“Big Fish” gives us Will Bloom (Billy Crudup). His father, Ed (the older played by Albert Finney, the younger by Obi-Wan Kenobi, oops, I mean Ewan McGregor) has been telling these seemingly tall tales about his lives adventures to anyone who would listen, and Will is finally sick of it, especially when Ed makes himself the center of attention at Will’s wedding by retelling the tale of how Ed was fishing when Will was born. The story is more involved than that, but Will is sick of it because, well, Will knows it isn’t true, that Ed, being a traveling salesman, was just out of town when he was born. It is with this knowledge, knowing that Ed’s most famous story is false, that Will assumes every other tale his father has told him is a lie also. Now that Ed is dying, Will just wants to find out how his Dad really lived his life.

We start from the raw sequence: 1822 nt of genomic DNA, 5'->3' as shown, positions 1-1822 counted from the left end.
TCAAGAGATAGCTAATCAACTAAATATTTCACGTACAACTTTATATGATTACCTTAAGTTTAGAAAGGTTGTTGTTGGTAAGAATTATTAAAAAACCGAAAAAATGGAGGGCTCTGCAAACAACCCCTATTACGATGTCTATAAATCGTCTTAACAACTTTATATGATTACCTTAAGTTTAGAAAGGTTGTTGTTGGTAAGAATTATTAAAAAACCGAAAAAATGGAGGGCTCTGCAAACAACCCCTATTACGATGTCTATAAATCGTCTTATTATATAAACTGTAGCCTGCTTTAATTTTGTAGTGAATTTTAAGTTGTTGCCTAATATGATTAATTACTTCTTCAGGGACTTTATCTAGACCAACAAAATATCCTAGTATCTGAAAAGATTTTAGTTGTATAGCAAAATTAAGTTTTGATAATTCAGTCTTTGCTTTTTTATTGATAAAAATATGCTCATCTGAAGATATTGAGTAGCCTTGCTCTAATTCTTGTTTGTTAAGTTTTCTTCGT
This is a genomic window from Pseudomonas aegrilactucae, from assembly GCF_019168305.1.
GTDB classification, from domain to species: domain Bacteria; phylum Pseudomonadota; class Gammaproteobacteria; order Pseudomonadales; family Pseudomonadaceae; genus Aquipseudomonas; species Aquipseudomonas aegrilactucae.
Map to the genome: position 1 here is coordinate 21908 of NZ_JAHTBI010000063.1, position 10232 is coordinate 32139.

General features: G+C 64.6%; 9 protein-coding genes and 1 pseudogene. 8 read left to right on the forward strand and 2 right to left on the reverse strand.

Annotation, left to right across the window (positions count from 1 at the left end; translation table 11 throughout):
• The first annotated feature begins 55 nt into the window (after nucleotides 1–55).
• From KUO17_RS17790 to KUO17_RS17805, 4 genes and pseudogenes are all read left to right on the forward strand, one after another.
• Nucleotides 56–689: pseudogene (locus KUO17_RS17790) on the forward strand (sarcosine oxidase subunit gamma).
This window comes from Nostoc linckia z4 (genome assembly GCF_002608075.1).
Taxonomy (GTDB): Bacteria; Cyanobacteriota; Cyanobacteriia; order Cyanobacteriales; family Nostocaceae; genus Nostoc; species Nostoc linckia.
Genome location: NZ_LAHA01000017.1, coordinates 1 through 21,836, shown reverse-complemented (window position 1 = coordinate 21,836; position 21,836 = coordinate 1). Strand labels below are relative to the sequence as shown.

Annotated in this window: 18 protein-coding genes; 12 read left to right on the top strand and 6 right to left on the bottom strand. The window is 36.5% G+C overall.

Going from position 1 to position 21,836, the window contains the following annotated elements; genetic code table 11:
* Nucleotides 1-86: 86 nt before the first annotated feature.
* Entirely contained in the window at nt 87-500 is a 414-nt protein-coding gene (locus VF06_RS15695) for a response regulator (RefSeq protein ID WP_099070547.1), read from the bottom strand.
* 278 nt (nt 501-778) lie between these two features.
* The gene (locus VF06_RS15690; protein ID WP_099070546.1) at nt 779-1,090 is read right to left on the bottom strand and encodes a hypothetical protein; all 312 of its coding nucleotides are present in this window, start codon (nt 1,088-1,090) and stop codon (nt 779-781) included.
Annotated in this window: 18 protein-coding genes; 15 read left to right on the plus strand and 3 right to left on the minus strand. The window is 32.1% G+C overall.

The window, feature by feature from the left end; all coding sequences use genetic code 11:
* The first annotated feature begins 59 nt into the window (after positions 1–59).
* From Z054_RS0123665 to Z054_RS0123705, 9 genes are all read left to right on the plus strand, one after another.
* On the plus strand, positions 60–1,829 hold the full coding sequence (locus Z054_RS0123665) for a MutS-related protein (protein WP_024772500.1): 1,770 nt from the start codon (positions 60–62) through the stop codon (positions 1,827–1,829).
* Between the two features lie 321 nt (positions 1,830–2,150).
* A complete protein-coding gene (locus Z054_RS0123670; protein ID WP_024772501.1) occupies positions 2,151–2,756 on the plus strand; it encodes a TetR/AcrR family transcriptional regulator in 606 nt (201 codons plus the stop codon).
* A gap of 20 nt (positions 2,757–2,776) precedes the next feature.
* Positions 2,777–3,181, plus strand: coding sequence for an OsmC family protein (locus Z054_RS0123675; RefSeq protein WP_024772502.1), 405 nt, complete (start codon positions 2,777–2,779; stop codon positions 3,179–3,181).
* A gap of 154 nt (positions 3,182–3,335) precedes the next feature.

And so “Big Fish” switches from scenes with Will in the present coupled with flashbacks detailing the stories his father has told throughout the years. A couple of the stories go as follow: One involves how this giant named Karl (Matthew McGrory) came to town one day and started eating sheep and livestock. Ed goes to confront the giant, to convince him to leave town, and they become friends and leave together. Along the way they split up for a spell leaving Ed to discover this seemingly fictional town that has you wondering if Ed had an untimely demise, that this place could be heaven, and that as Ed leaves the town, he comes back to life because it wasn’t yet his time to visit there. So Ed hooks back up with Karl, and the both of them end up at the circus. Karl gets hired by Amos Calloway (Danny DeVito), the ringleader at the circus who also might be a werewolf, and Ed goes off to find the love of his life, Sandra (the elder played by Jessica Lange, the younger by Alison Lohman). Okay, I think you get the point that Ed’s stories seem far-fetched, and if that doesn’t make you think so, there’s also the story of Ed parachuting into China to steal some plans to the power-plant only to find conjoined at the hip twins, Ping and Jing, with two bodies and only two legs, so he gets their help to escape China and helps them join the circus with Karl and Amos. You can see how Will has trouble believing his dad’s stories of his life.